When I was growing up, there was a constant battle over the thermostat. It was an old school Honeywell dial model -- very much like the version above. Easy to operate: spin a dial to turn it up, rotate back to turn it down. Simple. There starts the battle. Cold kids and mom would frequently give the ol' Honeywell a spin. Usually, it was my thrifty dad, dialing it back, much to the chagrin of the shivering family.
Fast forward about three decades, and the model at my own house looks like the version in the middle of the equation. How times have changed! Digital, programmable, "energy star" rated. Having inherited my father's tightwad ways, I have it programmed to the hilt. Oh, and can you program it! Automagically turns down at night, up in the morning, different schedule for the busy weekend -- all designed to maximize comfort and economy.
Except it doesn't.
A generation later, there's still a #$@* fight over the thermostat in my house. People mess with my precious programming. They turn it up. They override my settings. They get too hot and turn it down again. They think turning it up higher will heat the house faster. They hit random buttons.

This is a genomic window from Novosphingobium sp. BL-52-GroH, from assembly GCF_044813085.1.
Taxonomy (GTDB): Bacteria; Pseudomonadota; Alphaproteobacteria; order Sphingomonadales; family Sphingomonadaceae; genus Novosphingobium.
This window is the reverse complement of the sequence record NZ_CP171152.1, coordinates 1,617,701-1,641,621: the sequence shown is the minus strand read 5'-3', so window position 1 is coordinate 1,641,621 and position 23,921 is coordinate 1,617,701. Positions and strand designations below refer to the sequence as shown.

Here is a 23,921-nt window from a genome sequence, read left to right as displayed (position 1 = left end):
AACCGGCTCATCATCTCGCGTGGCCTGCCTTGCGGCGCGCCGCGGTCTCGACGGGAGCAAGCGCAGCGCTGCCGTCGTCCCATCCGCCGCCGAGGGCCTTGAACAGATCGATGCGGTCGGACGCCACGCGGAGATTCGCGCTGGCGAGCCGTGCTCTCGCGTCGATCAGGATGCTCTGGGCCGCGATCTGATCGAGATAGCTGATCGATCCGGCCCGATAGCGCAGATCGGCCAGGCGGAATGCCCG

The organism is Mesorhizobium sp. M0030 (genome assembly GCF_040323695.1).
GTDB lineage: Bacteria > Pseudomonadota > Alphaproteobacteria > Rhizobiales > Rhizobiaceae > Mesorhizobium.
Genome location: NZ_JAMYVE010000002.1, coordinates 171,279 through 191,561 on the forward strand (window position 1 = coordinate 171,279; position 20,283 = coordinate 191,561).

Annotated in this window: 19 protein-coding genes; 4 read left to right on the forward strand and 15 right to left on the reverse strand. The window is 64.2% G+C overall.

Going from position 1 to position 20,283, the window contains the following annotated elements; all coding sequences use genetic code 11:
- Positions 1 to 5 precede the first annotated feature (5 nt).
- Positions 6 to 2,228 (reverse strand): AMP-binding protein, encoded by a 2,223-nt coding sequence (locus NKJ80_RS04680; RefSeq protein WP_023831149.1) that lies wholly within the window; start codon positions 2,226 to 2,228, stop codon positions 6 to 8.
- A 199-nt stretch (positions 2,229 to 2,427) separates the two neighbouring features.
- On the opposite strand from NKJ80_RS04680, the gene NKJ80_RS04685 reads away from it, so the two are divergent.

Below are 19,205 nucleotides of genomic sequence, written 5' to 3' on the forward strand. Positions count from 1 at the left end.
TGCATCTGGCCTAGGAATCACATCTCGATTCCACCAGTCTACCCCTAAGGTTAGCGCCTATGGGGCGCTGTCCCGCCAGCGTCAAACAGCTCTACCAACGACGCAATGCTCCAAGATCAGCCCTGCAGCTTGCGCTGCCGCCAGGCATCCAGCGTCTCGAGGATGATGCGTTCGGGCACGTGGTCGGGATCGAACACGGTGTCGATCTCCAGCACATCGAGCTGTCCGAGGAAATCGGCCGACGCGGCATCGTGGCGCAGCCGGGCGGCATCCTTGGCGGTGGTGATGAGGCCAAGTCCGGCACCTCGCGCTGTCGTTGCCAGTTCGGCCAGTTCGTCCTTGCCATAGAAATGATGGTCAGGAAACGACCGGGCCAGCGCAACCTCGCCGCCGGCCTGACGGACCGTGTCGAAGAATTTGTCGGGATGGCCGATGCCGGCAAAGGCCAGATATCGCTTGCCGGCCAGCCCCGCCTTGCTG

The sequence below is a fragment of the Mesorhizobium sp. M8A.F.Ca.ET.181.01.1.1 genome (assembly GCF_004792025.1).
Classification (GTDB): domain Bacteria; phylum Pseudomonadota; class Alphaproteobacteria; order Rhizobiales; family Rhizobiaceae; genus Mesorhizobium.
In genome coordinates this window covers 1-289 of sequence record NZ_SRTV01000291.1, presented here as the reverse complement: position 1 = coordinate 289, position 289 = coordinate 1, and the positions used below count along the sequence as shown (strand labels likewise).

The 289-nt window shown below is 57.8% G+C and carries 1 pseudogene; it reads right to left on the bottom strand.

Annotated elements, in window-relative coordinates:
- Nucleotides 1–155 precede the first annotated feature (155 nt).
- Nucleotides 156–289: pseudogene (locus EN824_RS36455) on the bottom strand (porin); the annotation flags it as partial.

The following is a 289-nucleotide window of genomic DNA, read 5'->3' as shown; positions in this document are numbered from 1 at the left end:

Enter the Nest. When it was announced earlier this week in a flurry of blogs, PR events and hoopla, I was immediately struck by how familiar it was. Hey, does someone really have the gall to "invent" the old dial thermostat and call it new? I've had enough of modern musical artists redoing old songs -- and having new listeners actually think it's the original.
But wait, despite the surface of simplicity -- this thing might actually be pretty sophisticated. It "learns" the patterns of the users -- it actually EMBRACES the thermostat battle.
My thermostat works fine. This wasn't something I needed. Until I saw it.
Which brings me to my long-winded point. Good design solves a problem I had long ago resigned to being unsolvable. From out of the blue, a new approach. Simple, elegant, beautiful. The team behind the Nest are Apple alumni, so it makes sense. It also figures that they'll charge an arm and a leg for it. I'm in.